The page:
Matt. 27:35 (h.t.)
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δε αυτον διεμερισαντο τα
ιματια αυτου βαλλοντες κληρον
ινα πληρωθη το ρηθεν υπο του
προφητου διεμερισαντο τα
ιματια μου εαυτοις και επι τον
ιματισμον μου εβαλον κληρον
And they crucified him, and parted
his garments, casting lots:
that it might be fulfilled which was
spoken by the prophet, 'They parted
my garments among them, and upon
my garment did they cast lots.'
INCLUDE LINE: Δ Θ Φ 0250, f1, 652, f13, 22, 517, 954, 1071, 1243, 1424, 1675, al, it(a, aur, b, c, h, q), vg(part), Sy-H, mae-1 (not mae-2), Eusebius (add after verse 36:) 983
Lacuna: C, Sy-C
OMIT: א , f13 (2 mss: 174, 828 no addition) ; it: d, f, ff1, ff2, g1, l, vg(part) do not have the addition, NA27 omits from text.
B marks omission with umlaut: (line 16 B, p. 1275) βαλλοντες κληρον, (36) και καθημενοι..
Because of lack of some major Byzantine support, even proponents of that text don't attempt to defend this longer reading vigorously. But the abandonment of this longer version of the verse is in fact premature.
'It is possible that the sentence fell out due to homoioteleuton (...κληρον - ...κληρον) but the support is bad (basically "Caesarean"). It is more probable that it has been added from the Johannine parallel (so Weiss). Rating:2? (omission probably original)'
Byzantine Text-type Never Guilty of Omission?
The first remark that needs to be made, is that if the Byzantine text-type can be guilty of "addition/conflation" everytime it has a fuller reading (according to these same textual critics), why can't it also occasionally lose some text? It can't be infallible in this regard. That alone is enough to hold the question open.
Caesarean Text-type Cannot support Haplography?
The next remark is that why is the Caesarean text-type suddenly "bad"? The majority of the omissions which modern critical NTs adopt have mainly Caesarean/Alexandrian support, not Byzantine. Here the Caesarean text finds the Byzantine guilty of haplography, and its somehow inconvenient.
That Haplography historically occured is admitted to be a fact. Examples of 1st generation haplography errors abound in all manuscripts. Why is it that actual confirmed examples are practically non-existant in modern critical NT texts? Are we to believe that not a single case of haplography was ever copied, and found its way into a text-type or group?
And why is it that approximately a third or more of possible cases have been completely left out of the critical apparatus? Could it be that they would negatively characterise a favoured text-type?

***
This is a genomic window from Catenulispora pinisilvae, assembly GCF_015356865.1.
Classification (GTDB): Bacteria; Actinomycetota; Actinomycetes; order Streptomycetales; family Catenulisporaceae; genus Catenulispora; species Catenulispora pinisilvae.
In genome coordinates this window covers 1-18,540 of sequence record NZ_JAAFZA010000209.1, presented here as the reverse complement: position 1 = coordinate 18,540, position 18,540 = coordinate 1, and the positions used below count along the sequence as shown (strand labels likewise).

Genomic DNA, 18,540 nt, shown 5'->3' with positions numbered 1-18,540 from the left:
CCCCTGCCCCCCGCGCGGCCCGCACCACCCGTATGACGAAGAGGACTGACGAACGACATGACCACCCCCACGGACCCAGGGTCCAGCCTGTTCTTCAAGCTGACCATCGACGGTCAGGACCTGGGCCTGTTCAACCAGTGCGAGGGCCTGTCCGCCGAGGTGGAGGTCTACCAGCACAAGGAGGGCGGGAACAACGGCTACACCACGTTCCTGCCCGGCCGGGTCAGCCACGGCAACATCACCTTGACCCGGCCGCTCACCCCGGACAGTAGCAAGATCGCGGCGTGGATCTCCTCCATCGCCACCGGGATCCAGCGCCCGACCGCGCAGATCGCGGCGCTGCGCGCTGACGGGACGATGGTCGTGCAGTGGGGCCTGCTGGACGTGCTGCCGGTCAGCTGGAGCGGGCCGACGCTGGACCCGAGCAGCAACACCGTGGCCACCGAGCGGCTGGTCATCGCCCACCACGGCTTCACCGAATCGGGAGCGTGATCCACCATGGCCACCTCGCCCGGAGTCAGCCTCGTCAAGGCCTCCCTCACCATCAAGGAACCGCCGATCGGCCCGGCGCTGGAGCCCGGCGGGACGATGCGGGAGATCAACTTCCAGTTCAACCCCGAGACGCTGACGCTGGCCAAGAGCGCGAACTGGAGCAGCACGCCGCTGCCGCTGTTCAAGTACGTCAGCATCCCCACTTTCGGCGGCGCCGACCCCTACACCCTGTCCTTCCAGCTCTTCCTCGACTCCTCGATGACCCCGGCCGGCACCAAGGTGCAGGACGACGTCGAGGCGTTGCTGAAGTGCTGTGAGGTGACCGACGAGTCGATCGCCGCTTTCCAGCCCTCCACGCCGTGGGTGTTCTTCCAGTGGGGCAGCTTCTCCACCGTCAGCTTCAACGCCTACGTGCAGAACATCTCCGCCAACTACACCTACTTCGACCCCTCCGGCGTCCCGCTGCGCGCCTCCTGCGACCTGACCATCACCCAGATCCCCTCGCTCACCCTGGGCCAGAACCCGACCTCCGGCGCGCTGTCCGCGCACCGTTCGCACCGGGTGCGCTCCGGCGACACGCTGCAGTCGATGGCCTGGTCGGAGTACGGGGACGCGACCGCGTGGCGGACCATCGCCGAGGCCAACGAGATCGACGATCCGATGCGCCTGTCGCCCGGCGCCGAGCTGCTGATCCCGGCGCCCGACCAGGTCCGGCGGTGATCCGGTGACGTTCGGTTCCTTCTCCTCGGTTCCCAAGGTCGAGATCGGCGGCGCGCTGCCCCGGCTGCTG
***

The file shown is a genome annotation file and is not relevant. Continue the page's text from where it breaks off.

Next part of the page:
Could an extremist application of 'Prefer the Shorter Reading' be behind this inconsistent behaviour? The original justification for that rule of thumb was supposed to be based on scribal habits. In real life there must always exceptions to rules based on rough generalizations.
How Many Haplographic Features are Enough?
Willker is too honest to leave out the possibility of homoioteleuton (...κληρον - ...κληρον): But he has certainly downplayed the evidence. In actual fact, the two clauses share 19 out of 27 letters in the precise same order (70%!), in 5 - 6 character-length chunks! This is an order of magnitude stronger than a typical case of 3 or 4 letters at the end of a sentence.
Relative Priority of Matthew at Stake
When Matthew copies Mark, even Roman Catholic scholars are willing to accept the possibility of Markan Priority. This does not directly threaten Matthew's authority. But Matthew is always assumed to have priority over John, and to be roughly contemporary with Luke. John is written off as 'late' mainly on internal considerations and on the basis of the supposed "evolution" of Christian theology.
But what if Matthew wrote after John? Many synoptic/Johannine features would be better explained if that were the case, but unfortunately, the cost would be too high for some Roman Catholic groups, who find most scriptural support for 'church authority' in Matthew (Matthew is the only gospel that even mentions the word "church", and obvious clue to its later date).
This may be another reason why cases like this, in which Matthew seems to know John's content are better treated as "later additions to Matthew" rather than cases where Matthew used John.
Its no real surprise then, that Roman Catholic sponsored, and ecumenical 'modern' versions of the NT favour the exclusion of verses like this, and also favour Roman Catholic ecclesiastical manuscripts like Codex Vaticanus (B, Vatican #1209).
This is a shame, for such bias interferes with a real understanding of the historical process of transmission, and the identification of the original text.